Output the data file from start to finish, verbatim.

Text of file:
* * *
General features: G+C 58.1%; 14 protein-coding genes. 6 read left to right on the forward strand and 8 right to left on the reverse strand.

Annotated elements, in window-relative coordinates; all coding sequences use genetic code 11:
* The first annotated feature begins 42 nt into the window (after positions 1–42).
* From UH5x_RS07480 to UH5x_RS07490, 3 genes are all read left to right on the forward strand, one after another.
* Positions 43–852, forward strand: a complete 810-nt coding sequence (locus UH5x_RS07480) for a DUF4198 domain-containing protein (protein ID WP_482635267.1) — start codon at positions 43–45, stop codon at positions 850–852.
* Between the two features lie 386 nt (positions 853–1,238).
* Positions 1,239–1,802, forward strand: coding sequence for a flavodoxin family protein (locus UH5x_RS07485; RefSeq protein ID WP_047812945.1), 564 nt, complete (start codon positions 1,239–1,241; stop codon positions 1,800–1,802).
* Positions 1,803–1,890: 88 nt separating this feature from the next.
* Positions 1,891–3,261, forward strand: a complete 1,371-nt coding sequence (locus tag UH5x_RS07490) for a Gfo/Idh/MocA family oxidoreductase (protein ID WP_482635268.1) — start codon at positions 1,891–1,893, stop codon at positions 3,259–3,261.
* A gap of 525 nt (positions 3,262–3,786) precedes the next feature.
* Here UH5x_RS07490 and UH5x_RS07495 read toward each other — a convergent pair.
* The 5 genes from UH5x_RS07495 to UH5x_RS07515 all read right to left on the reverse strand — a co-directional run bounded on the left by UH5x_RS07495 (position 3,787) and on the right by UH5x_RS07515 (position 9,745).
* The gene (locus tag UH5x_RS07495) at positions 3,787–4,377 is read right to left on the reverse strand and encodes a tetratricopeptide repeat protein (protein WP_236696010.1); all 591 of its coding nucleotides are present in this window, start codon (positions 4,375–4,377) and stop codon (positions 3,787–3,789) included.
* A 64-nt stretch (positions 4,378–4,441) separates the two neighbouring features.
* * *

General features: G+C 58.1%; 14 protein-coding genes. 6 read left to right on the forward strand and 8 right to left on the reverse strand.

Annotated elements, in window-relative coordinates; all coding sequences use genetic code 11:
* The first annotated feature begins 42 nt into the window (after positions 1–42).
* From UH5x_RS07480 to UH5x_RS07490, 3 genes are all read left to right on the forward strand, one after another.
* Positions 43–852, forward strand: a complete 810-nt coding sequence (locus UH5x_RS07480) for a DUF4198 domain-containing protein (protein ID WP_482635267.1) — start codon at positions 43–45, stop codon at positions 850–852.
* Between the two features lie 386 nt (positions 853–1,238).
* Positions 1,239–1,802, forward strand: coding sequence for a flavodoxin family protein (locus UH5x_RS07485; RefSeq protein ID WP_047812945.1), 564 nt, complete (start codon positions 1,239–1,241; stop codon positions 1,800–1,802).
* Positions 1,803–1,890: 88 nt separating this feature from the next.
* Positions 1,891–3,261, forward strand: a complete 1,371-nt coding sequence (locus tag UH5x_RS07490) for a Gfo/Idh/MocA family oxidoreductase (protein ID WP_482635268.1) — start codon at positions 1,891–1,893, stop codon at positions 3,259–3,261.
* A gap of 525 nt (positions 3,262–3,786) precedes the next feature.
* Here UH5x_RS07490 and UH5x_RS07495 read toward each other — a convergent pair.
* The 5 genes from UH5x_RS07495 to UH5x_RS07515 all read right to left on the reverse strand — a co-directional run bounded on the left by UH5x_RS07495 (position 3,787) and on the right by UH5x_RS07515 (position 9,745).
* The gene (locus tag UH5x_RS07495) at positions 3,787–4,377 is read right to left on the reverse strand and encodes a tetratricopeptide repeat protein (protein WP_236696010.1); all 591 of its coding nucleotides are present in this window, start codon (positions 4,375–4,377) and stop codon (positions 3,787–3,789) included.
* A 64-nt stretch (positions 4,378–4,441) separates the two neighbouring features.